In this article I’m going to talk about three shows I’ve reviewed this week; Noir by GDP Productions, The Homosexuals as part of Quince Productions’ GayFest!, and Two Noble Kinsmen, a free Shakespeare production of The Philadelphia Shakespeare Theatre. I will also offer a series of images which show different ways in which one play—in this case, 2NK—could be designed, as alternatives to the relatively basic design of PST’s show.
A very exciting theater company (I’d like to say “new” but just unknown to me and, it seems, the internet), GDP Productions, put together a show called Noir, featuring five local playwrights offering homage to that genre. It wasn’t uniformly great . . . but it definitely offered something new. The company makes “quick, twisted, cool, cheap” theater. I got to do a brief review on phindie, and there’s an interview on Art Attack with the head honcho, and director of Noir, James Kiesel. I didn’t do the interview.
In the slightly more main-stage world, Quince Productions is presenting The Homosexuals, Philip Dawkins’ much-acclaimed comedy about relationships and American gay culture in the 2000’s, and The Philadelphia Shakespeare Theatre’s annual free production, Two Noble Kinsmen, is closing this weekend.
I wrote about one for Phindie and one for Art Attack already. Both plays are worth seeing for different reasons. Dawkins’ award-nominee play is certainly a modern masterwork, the kind of play which could be taught in the classroom (in thirty years’ time, of course) for plotting, character-design and structure. It’s pretty mainstream in all of these aspects. Thematically it is slightly blue, considering itself with homosexual relationships and showing a few raunchy same-sex encounters, and the relationships are portrayed so honestly and fairly that the play is easily relatable to a straight audience, even one not interested in gay culture – though of course this easy relatability between the two worlds is what makes the play truly powerful.
What strikes me about this play are A) the steady breakdown of the friend group and, with it, the dissolution of youthful naiveté (20-year-old Evan arrives in Chicago hoping to find a “family”; over the course of ten years he sleeps with most of the people in that family, and they all end up talking behind one-another’s backs; by 2010 he breaks up with the last of them), and B) the depiction of 20’s careering and carousing.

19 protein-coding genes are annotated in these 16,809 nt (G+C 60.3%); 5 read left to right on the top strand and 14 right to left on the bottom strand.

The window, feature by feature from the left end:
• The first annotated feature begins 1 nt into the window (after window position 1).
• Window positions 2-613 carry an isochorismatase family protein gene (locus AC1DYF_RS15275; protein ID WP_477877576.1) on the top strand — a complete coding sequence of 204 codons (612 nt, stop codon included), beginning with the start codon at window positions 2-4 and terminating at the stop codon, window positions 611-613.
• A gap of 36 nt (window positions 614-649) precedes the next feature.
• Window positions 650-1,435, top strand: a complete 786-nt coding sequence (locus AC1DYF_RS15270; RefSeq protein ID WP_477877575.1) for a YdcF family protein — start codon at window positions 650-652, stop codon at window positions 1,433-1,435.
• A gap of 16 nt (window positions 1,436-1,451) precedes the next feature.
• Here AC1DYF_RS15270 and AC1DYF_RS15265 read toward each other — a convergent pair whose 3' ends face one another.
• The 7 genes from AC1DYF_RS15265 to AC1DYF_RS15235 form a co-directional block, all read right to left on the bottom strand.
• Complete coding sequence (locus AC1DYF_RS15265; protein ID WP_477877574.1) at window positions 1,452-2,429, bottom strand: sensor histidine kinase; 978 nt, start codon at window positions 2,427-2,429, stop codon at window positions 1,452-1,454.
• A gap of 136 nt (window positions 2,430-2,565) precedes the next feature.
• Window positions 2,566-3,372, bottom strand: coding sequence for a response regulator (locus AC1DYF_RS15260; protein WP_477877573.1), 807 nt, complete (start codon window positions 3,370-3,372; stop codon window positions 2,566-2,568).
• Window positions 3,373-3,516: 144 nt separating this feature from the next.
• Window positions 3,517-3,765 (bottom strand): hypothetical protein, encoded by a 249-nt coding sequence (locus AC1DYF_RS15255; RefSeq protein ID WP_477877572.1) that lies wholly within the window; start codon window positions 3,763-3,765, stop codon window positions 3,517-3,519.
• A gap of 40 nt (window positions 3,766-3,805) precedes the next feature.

These days, with everyone wanting to have their own career – that’s right, women too – and with jobs being unreliable and unstable, the 20’s are spent drinking box wine in one-another’s living rooms, reading books or watching Netflix in your own house, and working jobs you aren’t particularly happy about.
The Homosexuals is honest about this. Evan has a job, but it is clear that he doesn’t feel at home there, and he never seems to become much of a professional. Tam quits her promising university career to follow the idealistic route of serving underprivileged kids in urban schools; she quickly loses that idealism. Peter directs fringe theater for a living, and is broke; only British Mark seems to have a good career and a solid paycheck. No one looks like much of an adult, nor, as Evan spends an entire decade trying to find himself, is there much of an idea of what an “adult” is.
Two Noble Kinsmen is worth seeing, if not only for the fact that it is at times very funny, also for the unusual choice of play (will you ever see Two Noble Kinsmen again? would you read it on your own?) and the inventive direction of Aaron Cromie.
That’s not to say that there are no good performances. There are great scenes here, like all of The Jailer’s Daughter’s monologues. More often, this play, as it is part of a teaching series, is more of a pleasure in that you see the artists in-process; these are not accomplished actors dancing through a masterwork, but recent theater initiates struggling with a bizarre text and its weird characters. There are delightful moments and interesting choices, daring ones which accomplished actors might not go for.
In summer 2012 at the Philadelphia Shakespeare Theatre Aaron Cromie directed Titus Andronicus, another rarely produced Shakespeare, though for different reasons. Two Noble Kinsmen is unpopular because there is little in it which isn’t done better in other Shakespeares. Titus productions are scant because it is so wildly violent that most companies don’t know what to do with it.
Cromie knew what to do with Titus; also an accomplished puppeteer and designer, he studied up on France’s Grand Guignol, crafted some incredible puppets, hired Natalia de la Torre as his costumer, and bought a shit-ton of fake blood to spray all over the audience. He also cut it down to an absurdly short length of two hours, pulled laughs out of the poetry like loose threading out of an H&M t-shirt, and only then dug into the emotional reality and sickening violence of Shakespeare’s swaggering first tragedy.
Two Noble Kinsmen felt like it could have done with a bit more cutting, and a more focused concept. Cromie shot for a straight-forward production here; an admirable shot at invigorating a not-great script yielded mediocre results. Most of his jokes play very well, and the production is worth going to for laughs alone. But the drama is not always such a hit; it is at times laughable itself, and at times simply drags.